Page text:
It might surprise you to learn that feeling any lumpiness throughout the breast is usually nothing to worry about. (Breast tissue naturally has a bumpy texture.) Still, there are certain symptoms that should always be brought up to your doctor.
"Most women notice changes in their breasts that go along with their menstrual cycle," Favini says. "But if you notice a lump that sticks around, that's growing, that feels fixed to your chest, that changes the size of your breast, or changes the appearance of the skin on the breast, seek medical attention. These may be signs of breast cancer."
You're losing weight without trying.
If you suddenly start seeing the number on the scale drop and you haven't been changing any diet or exercise habits, that unexplained weight loss could be signaling a health problem. The Mayo Clinic says losing more than 10 pounds, or more than 5 percent of your body weight, within six months to a year could be due to an overactive thyroid, diabetes, depression, liver disease, cancer, or other health issues.
You suddenly feel nauseous, dizzy, and/or tired.
Anytime you experience any combination of shortness of breath, nausea, chest or back pressure, dizziness, and extreme fatigue, Favini says you should take it very seriously.
"Women can certainly experience classical heart attack symptoms like severe chest pain, but they're also more likely to have a heart attack that has an atypical presentation," he says. "Women should look out for these symptoms and consider a heart attack as a possible cause, especially if they have risk factors for heart disease like high blood pressure, diabetes, high cholesterol, a history of smoking, or a family history of heart disease."
You have darkened skin in your armpits and neck.
If you've noticed that the skin in your armpits and neck have started to darken, it could be a sign of prediabetes, says the American Academy of Dermatology. Those dark patches are usually an indicator that there's too much insulin in your blood, and they typically feel velvety to the touch.
You have a crusty, scaly growth on your skin.
If you notice a crusty, scaly growth anywhere on your body, it could be actinic keratosis (AK)—or a solar keratosis—which is caused by the exposure to harmful UV rays, says the Skin Cancer Foundation. While it's not cancerous yet, it can develop into skin cancer if you don't address it.
A mole has changed size, shape, or color.
It doesn't take much sun to change a mole for the worse. That's exactly why any physical changes in moles should be noted—especially if you have a history of tanning or not wearing sunscreen. According to Harvard Medical School, that means looking out for changes in the size, shape, or color of existing moles, as well as watching out for any new spots that may pop up. That way, if it is skin cancer, you can address it immediately.
You have reddish patches on your skin.
There are many reasons why you might notice reddish patches pop up on your skin, from an allergic reaction to eczema. One reason that can be a major indicator of poor health is type 2 diabetes. According to the American Academy of Dermatology, reddish patches that begin as small, raised solid bumps that look like pimples and end up hard and swollen could be necrobiosis lipoidica, a disease that's a common indicator of diabetes. The patches can also be yellow or brown and are commonly itchy and painful. Aside from diabetes, the disease is also associated with rheumatoid arthritis and inflammatory bowel disease.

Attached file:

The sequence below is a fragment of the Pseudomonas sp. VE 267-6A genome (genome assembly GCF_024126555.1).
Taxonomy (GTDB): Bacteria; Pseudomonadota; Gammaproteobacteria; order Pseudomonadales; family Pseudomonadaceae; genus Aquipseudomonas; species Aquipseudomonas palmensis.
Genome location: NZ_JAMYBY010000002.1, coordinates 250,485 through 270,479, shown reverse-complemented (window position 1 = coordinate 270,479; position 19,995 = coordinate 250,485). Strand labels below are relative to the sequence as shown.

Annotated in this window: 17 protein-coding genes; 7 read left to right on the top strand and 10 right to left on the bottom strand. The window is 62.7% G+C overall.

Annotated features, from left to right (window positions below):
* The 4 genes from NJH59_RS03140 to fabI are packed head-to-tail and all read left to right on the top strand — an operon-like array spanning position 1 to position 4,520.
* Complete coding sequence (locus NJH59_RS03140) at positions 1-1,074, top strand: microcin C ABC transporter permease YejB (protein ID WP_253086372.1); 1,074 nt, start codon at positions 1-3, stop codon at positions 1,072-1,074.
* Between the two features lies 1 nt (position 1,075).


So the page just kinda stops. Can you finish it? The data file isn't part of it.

You have a lot of skin tags.
Sometimes, skin tags pop up in areas like your neck, underarms, breasts, and groin due to carrying around some extra weight. But those little nuisances are an indicator of other health issues, too.
"They're related to chronic friction, which is why they're more common in overweight or obese persons," says Allyson Sorensen, PA-C, of University of Utah Health's Dermatology Services. "Higher levels of growth factors (like during pregnancy), insulin resistance (more common in people with diabetes), and possibly a genetic component also could all play a part as well."
You have hard, thickening skin.
If you have areas of your skin that are tight, waxy, and thick, it could be digital sclerosis—a condition that can develop in those with diabetes. According to the American Academy of Dermatology, the symptom often appears on the fingers and/or toes—making it hard to move them—and it can spread onto your forearms, back, shoulders, face, and other areas of your body.
You frequently find yourself short of breath.
Sometimes shortness of breath means nothing, and other times it's something you should get help for immediately. "Women may experience shortness of breath with exertion when their heart muscle isn't getting sufficient blood supply, and not have any chest discomfort at all," Roberts says. "In addition, women are more likely than men to have so-called 'silent heart attacks,' during which they may just have shortness of breath, nausea, or severe fatigue—not chest pain."
Or you commonly become short of breath for no apparent reason.
Shortness of breath happens. Sometimes it's because of taking the stairs instead of the elevator (props to you!), but other times it could signal a health problem. According to the Mayo Clinic, unexplained shortness of breath could be due to multiple different issues, including bronchitis, asthma, pneumonia, a blood clot in the lung, and chronic obstructive pulmonary disease. If you often get out of breath and aren't sure why, bring it up at your next appointment.
You always seem to be sick.